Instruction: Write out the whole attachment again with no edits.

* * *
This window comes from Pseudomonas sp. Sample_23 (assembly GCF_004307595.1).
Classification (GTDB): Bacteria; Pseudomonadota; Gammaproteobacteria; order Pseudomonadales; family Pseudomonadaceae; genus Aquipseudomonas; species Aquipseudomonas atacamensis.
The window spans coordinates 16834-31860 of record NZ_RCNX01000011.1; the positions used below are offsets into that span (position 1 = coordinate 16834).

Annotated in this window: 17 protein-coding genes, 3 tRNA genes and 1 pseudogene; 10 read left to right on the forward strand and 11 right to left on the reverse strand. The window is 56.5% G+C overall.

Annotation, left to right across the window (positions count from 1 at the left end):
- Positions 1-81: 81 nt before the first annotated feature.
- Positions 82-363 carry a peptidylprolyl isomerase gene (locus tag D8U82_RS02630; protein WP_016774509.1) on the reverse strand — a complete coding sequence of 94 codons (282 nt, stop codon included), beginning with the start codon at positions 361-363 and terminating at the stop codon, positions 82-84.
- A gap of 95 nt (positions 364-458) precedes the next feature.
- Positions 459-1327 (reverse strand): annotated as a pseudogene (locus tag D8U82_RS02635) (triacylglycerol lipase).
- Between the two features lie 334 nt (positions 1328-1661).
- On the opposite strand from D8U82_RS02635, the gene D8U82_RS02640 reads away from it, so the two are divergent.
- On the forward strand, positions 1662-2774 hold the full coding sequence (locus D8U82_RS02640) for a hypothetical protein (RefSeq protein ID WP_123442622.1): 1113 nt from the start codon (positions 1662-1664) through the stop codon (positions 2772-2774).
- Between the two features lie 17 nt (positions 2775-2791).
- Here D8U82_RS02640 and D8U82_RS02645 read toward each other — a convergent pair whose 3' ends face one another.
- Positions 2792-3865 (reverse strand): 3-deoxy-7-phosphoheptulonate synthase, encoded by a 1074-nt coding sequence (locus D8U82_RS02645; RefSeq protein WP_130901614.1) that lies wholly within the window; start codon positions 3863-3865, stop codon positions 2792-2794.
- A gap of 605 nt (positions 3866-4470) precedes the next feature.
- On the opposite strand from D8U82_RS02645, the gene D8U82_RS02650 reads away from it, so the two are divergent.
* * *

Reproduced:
This window comes from Pseudomonas sp. Sample_23 (assembly GCF_004307595.1).
Classification (GTDB): Bacteria; Pseudomonadota; Gammaproteobacteria; order Pseudomonadales; family Pseudomonadaceae; genus Aquipseudomonas; species Aquipseudomonas atacamensis.
The window spans coordinates 16834-31860 of record NZ_RCNX01000011.1; the positions used below are offsets into that span (position 1 = coordinate 16834).

Annotated in this window: 17 protein-coding genes, 3 tRNA genes and 1 pseudogene; 10 read left to right on the forward strand and 11 right to left on the reverse strand. The window is 56.5% G+C overall.

Annotation, left to right across the window (positions count from 1 at the left end):
- Positions 1-81: 81 nt before the first annotated feature.
- Positions 82-363 carry a peptidylprolyl isomerase gene (locus tag D8U82_RS02630; protein WP_016774509.1) on the reverse strand — a complete coding sequence of 94 codons (282 nt, stop codon included), beginning with the start codon at positions 361-363 and terminating at the stop codon, positions 82-84.
- A gap of 95 nt (positions 364-458) precedes the next feature.
- Positions 459-1327 (reverse strand): annotated as a pseudogene (locus tag D8U82_RS02635) (triacylglycerol lipase).
- Between the two features lie 334 nt (positions 1328-1661).
- On the opposite strand from D8U82_RS02635, the gene D8U82_RS02640 reads away from it, so the two are divergent.
- On the forward strand, positions 1662-2774 hold the full coding sequence (locus D8U82_RS02640) for a hypothetical protein (RefSeq protein ID WP_123442622.1): 1113 nt from the start codon (positions 1662-1664) through the stop codon (positions 2772-2774).
- Between the two features lie 17 nt (positions 2775-2791).
- Here D8U82_RS02640 and D8U82_RS02645 read toward each other — a convergent pair whose 3' ends face one another.
- Positions 2792-3865 (reverse strand): 3-deoxy-7-phosphoheptulonate synthase, encoded by a 1074-nt coding sequence (locus D8U82_RS02645; RefSeq protein WP_130901614.1) that lies wholly within the window; start codon positions 3863-3865, stop codon positions 2792-2794.
- A gap of 605 nt (positions 3866-4470) precedes the next feature.
- On the opposite strand from D8U82_RS02645, the gene D8U82_RS02650 reads away from it, so the two are divergent.